When performing a hypothesis test, you are likely to encounter terms with which you may not be familiar. Unfortunately, this could hamper your ability to carry out hypothesis testing in a meaningful way. Likewise, you will find it hard to communicate your results to the stakeholders without the appropriate vocabulary. To avoid these issues, brushing up on your hypothesis-testing terminology is important. Let’s take a look at the most commonly used terms.

Hypothesis Testing Terminology
Hypothesis Testing Terminology. Photo by woodleywonderworks

Alpha level

Also known as the alpha risk. The risk of committing a Type A error or incorrectly rejecting your null hypothesis is acceptable. An alpha level is always a number between 0 and 1—most commonly, people use a value of 0.05. Once your test is complete and you’ve run the data through statistical software, you’ll have a p-value to compare to your alpha level.

Alternative hypothesis

A hypothesis that disagrees with the null hypothesis; the two are mutually exclusive.

Beta level

Also known as the beta risk. It’s the acceptable risk of committing a Type B error–i.e., not rejecting your null hypothesis when it is, in fact, incorrect.


A statement that depicts the level of evidence (sufficient or insufficient), at what level of significance, and whether you reject (null) or support (alternative) the original claim.

Confidence level

Also known as the confidence interval. This refers to how confident you can be that your conclusion is, in fact, correct. The confidence level is easy to calculate: the alpha and confidence levels always add up to one. ie:

1 – α = confidence level

Critical region

Set of all values which would cause us to reject the null hypothesis H0. Also known as a rejection region.

Critical value(s)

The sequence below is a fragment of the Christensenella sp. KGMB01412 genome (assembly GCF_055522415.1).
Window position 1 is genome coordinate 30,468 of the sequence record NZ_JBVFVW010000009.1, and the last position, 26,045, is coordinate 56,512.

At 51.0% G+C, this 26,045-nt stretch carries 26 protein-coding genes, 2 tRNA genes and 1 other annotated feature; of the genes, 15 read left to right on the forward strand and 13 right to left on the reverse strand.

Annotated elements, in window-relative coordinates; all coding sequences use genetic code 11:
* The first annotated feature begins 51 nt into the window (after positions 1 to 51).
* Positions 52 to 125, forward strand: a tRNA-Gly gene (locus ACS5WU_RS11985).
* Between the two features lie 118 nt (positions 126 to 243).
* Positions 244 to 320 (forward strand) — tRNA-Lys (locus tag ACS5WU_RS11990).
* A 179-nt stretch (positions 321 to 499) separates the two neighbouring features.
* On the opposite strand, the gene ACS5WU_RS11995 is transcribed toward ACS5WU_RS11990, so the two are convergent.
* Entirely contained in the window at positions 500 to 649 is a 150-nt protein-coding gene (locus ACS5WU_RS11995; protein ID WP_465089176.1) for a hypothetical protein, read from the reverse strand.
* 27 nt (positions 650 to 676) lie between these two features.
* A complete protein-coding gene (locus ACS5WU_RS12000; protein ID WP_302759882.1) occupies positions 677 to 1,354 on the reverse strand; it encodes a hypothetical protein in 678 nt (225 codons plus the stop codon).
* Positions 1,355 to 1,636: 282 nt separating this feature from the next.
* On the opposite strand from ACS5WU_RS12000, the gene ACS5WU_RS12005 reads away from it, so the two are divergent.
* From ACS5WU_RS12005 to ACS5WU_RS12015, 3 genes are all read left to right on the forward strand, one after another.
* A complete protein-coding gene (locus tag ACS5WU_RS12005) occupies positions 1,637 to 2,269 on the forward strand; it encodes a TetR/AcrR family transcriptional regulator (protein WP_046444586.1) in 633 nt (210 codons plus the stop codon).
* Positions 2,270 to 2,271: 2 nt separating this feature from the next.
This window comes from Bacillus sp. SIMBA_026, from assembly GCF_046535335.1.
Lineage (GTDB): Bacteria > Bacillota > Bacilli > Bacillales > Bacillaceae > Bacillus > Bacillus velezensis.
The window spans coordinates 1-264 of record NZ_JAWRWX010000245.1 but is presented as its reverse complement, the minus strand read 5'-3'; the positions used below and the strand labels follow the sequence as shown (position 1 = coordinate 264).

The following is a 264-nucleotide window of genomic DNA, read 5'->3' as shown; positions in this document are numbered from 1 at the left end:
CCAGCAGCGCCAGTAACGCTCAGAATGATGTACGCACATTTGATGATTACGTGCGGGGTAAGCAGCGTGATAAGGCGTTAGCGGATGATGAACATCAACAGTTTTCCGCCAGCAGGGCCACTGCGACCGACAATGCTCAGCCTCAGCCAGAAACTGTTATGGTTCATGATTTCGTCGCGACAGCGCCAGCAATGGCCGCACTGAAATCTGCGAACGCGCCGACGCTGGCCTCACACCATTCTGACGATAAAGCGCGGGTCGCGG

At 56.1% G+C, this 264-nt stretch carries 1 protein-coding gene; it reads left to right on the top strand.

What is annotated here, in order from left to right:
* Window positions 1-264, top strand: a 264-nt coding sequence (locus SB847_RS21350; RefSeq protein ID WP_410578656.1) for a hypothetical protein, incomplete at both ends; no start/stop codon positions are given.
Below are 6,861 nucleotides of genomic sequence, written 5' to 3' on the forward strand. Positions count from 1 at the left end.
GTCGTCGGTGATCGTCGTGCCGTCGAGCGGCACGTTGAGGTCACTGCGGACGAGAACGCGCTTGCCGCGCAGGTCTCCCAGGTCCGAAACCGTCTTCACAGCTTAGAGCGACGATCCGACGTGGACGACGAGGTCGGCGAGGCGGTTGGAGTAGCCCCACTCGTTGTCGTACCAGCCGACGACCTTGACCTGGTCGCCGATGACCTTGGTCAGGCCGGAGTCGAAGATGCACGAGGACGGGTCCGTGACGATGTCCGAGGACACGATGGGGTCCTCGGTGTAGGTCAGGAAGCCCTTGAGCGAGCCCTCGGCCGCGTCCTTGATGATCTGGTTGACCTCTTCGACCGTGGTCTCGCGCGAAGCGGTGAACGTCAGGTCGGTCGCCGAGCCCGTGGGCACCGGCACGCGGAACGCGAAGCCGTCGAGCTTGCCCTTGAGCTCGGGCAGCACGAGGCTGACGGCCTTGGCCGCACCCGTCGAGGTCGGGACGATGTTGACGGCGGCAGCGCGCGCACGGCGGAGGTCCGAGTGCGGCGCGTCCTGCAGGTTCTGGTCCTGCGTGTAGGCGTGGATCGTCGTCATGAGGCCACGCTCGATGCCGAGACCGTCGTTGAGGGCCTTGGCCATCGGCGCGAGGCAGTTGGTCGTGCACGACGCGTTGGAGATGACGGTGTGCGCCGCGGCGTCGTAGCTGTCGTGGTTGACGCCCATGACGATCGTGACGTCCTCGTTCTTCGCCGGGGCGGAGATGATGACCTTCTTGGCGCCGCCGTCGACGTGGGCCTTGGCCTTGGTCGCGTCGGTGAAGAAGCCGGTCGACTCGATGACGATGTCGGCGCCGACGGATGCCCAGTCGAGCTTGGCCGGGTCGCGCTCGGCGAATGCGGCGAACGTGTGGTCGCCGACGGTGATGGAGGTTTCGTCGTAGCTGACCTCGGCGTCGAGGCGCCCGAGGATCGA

The value(s) which separate the critical region from the non-critical region. The critical values are determined independently of the sample statistics.

A critical value separates the rejection region from the non-rejection region.


A statement based upon the null hypothesis. It is either “reject the null hypothesis” or “fail to reject the null hypothesis.” We will never accept the null hypothesis.

A p-value is the probability of getting a test statistic that is at least as extreme as the one found in the sample data.


Two basic error types occur in hypothesis testing: type A errors, where you reject a correct hypothesis, and type B errors, where you accept an incorrect hypothesis. Read more about errors.


Also known as the null hypothesis.


Also known as the alternative hypothesis, or H(a).

Left-tailed test

The hypothesis test is left-tailed if the alternative hypothesis H1 contains the less-than inequality symbol (<).

Null hypothesis

The statement that you’re trying to disprove. Generally, this is the assumption that the experimental results are due to chance alone; nothing else influenced the results.


A p-value is a crucial element of any hypothesis test results. It’s a number between 0 and 1, and it gauges the probability that random fluctuations caused any data that might cause you to reject the null hypothesis. It’s calculated by running test results through a statistical significance test. If the p-value is lower than your alpha level, then you reject the null hypothesis. If higher, then you do not reject the null hypothesis. Read more about p-values.

Pooled (vs. Unpooled)

Pooling refers to the way in which the standard error is estimated when calculating terms for a hypothesis test.